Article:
1.2 I/O Signaling Standards
Examples of the logic families include Transistor Transistor Logic (TTL), Complementary Metal Oxide Semiconductor Logic (CMOS), Emitter Coupled Logic (ECL), and Bipolar Complementary Metal Oxide Semiconductor Logic (Bi-CMOS). Voltage requirements for the I/O signaling are dependent on the semiconductor process. The I/O standard defines a circuit topology with a logic family. It includes driving current, operating voltage, termination schemes, and switching behaviors .
I/O signaling can be in voltage mode or current mode. In voltage-mode circuits, the information processed by the electric network is represented by nodal voltages. In current-mode circuits, information processed is represented by branch currents. The sensing circuit at the destination determines the logic or signal state. The signal state is determined by the voltage value in voltage mode signaling, whereas it is determined by the current value in current mode signaling.
1.2.1 Single-Ended and Differential Signaling
Single-ended and differential signaling is categorized based on how voltages and currents are observed at the driver and the receiver. Figure 1.2 shows a single-ended signaling link. It comprises a driver, a receiver, and a transmission line from the driver to the receiver.
Figure 1.2 Single-ended link
A single-ended driver has one output port and assumes a common ground or power connection as a reference. For a single-ended receiver, there is one input port that assumes a common ground or power connection as a reference. In this chapter and in Chapter 2, "I/O Interfaces," generic nomenclature is used for power (Power) and ground (Gnd) nodes, for the driver as well as the receiver. Power nodes are electrically different from the driver and the receiver due to PDN parasitics. Similarly, the ground nodes are electrically different for the driver and the receiver.
The single-ended signaling scheme with two input terminals at the receiver is shown in Figure 1.3. Similar to the previous scheme, it also has a single output terminal at the driver. This terminal is referenced to common power or ground.
Figure 1.3 Single-ended link with Vref at RX
However, at the receiver end, there is one input terminal along with a locally generated reference voltage (Vref). This receiver has a differential amplifier, so it is similar to a pseudo differential receiver. Overall link is still a single-ended link. This locally generated Vref is on the Printed Circuit Board (PCB) and is primarily used to compensate the DC and low-frequency voltage drop. A single-ended push-pull driver can be designed in a current mode or a voltage mode configuration .
A single-ended signal has a power or ground reference or both. The referencing scheme can be identified by the proximity of the signal line to the power or ground domains. The proximity of the signal to the power or ground domain tends to make a return path to the domain in high frequencies, because capacitive coupling makes a low impedance path between the signal and that domain. Frequently, unintentional referencing change occurs in complex multilayer PCBs. When the signal is routed on the board from one layer to the other layer, there may be some regions with signal over void. The signal's reference change due to the vertical structure inside of a rather flat power/ground domain structure works as one of the major sources of unintended radial wave propagation. It contributes to signal noise and power delivery noise when it is captured by other structures inside of the PCB. In addition to referencing change, rather loose coupling of single-ended signaling makes it more susceptible to noise than differential signaling. In general single-ended signaling is preferred in many interfaces including Double Data Rate (DDR) memory signaling because of its rather simpler structure, less pincount, and simpler buffer circuit.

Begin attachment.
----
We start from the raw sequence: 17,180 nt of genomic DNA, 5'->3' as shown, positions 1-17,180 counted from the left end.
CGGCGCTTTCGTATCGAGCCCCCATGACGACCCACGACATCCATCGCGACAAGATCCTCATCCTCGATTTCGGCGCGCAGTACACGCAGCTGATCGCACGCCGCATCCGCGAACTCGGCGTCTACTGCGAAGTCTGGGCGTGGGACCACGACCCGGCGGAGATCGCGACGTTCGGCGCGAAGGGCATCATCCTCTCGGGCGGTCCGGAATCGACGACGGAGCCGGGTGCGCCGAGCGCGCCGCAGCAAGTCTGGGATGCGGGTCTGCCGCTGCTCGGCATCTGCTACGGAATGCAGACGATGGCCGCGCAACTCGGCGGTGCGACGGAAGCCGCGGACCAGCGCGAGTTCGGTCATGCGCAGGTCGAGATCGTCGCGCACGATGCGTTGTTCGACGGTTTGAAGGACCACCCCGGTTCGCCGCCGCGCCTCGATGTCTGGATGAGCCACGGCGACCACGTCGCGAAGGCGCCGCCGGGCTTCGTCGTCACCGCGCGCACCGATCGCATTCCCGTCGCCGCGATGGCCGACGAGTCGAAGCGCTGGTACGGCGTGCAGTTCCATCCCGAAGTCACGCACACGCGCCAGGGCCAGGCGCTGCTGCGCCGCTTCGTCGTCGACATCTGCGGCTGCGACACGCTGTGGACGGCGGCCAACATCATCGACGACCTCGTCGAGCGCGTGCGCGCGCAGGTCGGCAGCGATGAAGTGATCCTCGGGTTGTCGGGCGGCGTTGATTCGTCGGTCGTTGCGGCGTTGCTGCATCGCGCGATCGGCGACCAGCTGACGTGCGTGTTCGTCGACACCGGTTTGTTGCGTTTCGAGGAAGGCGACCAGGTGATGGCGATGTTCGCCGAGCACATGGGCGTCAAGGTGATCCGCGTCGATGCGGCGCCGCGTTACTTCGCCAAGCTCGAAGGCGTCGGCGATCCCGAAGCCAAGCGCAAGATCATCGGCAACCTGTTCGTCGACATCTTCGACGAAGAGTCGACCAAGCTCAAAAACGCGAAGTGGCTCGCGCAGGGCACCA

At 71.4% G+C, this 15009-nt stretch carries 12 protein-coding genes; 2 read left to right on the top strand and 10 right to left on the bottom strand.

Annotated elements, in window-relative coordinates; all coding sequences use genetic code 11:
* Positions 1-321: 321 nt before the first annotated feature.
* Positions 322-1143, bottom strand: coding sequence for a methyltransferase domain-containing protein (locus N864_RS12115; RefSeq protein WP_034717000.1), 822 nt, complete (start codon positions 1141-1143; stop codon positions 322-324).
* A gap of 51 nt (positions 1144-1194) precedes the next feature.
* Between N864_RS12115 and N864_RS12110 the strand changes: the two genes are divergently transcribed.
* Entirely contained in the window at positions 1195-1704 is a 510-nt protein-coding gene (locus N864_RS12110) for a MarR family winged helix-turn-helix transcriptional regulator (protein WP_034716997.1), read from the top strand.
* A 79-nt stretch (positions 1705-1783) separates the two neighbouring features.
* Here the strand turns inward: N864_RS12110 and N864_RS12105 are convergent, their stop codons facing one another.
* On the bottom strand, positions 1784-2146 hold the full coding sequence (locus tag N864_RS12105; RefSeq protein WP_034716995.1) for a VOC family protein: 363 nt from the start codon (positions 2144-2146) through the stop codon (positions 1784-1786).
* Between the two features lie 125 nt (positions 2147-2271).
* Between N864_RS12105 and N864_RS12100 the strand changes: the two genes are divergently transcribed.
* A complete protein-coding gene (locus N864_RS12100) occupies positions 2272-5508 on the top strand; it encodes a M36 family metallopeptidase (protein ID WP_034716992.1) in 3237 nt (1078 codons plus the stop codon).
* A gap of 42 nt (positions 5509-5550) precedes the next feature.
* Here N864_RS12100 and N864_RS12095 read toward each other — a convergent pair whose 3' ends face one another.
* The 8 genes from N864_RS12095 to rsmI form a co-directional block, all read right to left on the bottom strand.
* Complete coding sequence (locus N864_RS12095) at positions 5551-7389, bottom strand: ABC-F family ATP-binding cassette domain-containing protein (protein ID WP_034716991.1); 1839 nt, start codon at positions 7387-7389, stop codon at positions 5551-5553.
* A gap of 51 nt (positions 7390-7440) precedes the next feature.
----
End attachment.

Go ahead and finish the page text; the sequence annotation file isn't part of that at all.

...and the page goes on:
Figure 1.4 shows a differential link. A differential driver can be designed in a current mode or a voltage mode configuration . A differential driver has two ports, which are separate from the power or ground connections. At the driver output, the differential signal is referenced from one of its ports to the other ports. At the driver output, two transmission lines are connected to the output ports. These lines are coupled lines: tightly coupled or loosely coupled. Tightly coupled differential links typically perform better at higher data rate and are physically smaller than loosely coupled ones. If the reference power or ground plane is far away, then one line has the other line as a reference. However, for most of the practical systems, due to the vicinity of the reference planes, most of the return current goes through the reference planes. At the input of the receiver, there are two ports, which are different than power or ground connections. At the receiver input, the signal is referenced from one port to the other port. Differential signaling can achieve higher data rates and has low susceptibility to noise. The impact of power/ground noise coupling to signal line on differential signaling is less than that on single-ended signaling. However, differential signaling requires twice the number of wires compared to those for single-ended signaling. More number of wires results in a higher cost of the system. The mismatch of the coupled lines causes common mode fluctuations at the receiver; therefore either a well-designed receiver, well-matched coupled lines, or both are needed to fully utilize the advantages of differential signaling.
Figure 1.4 Differential link
Chapter 2 describes in details single-ended and differential drivers/receivers with the associated currents in different nodes. When the interface is switching, the current is generated on the power and ground nodes of the circuits. This current produces noise at the chip, which gets coupled to the signal lines.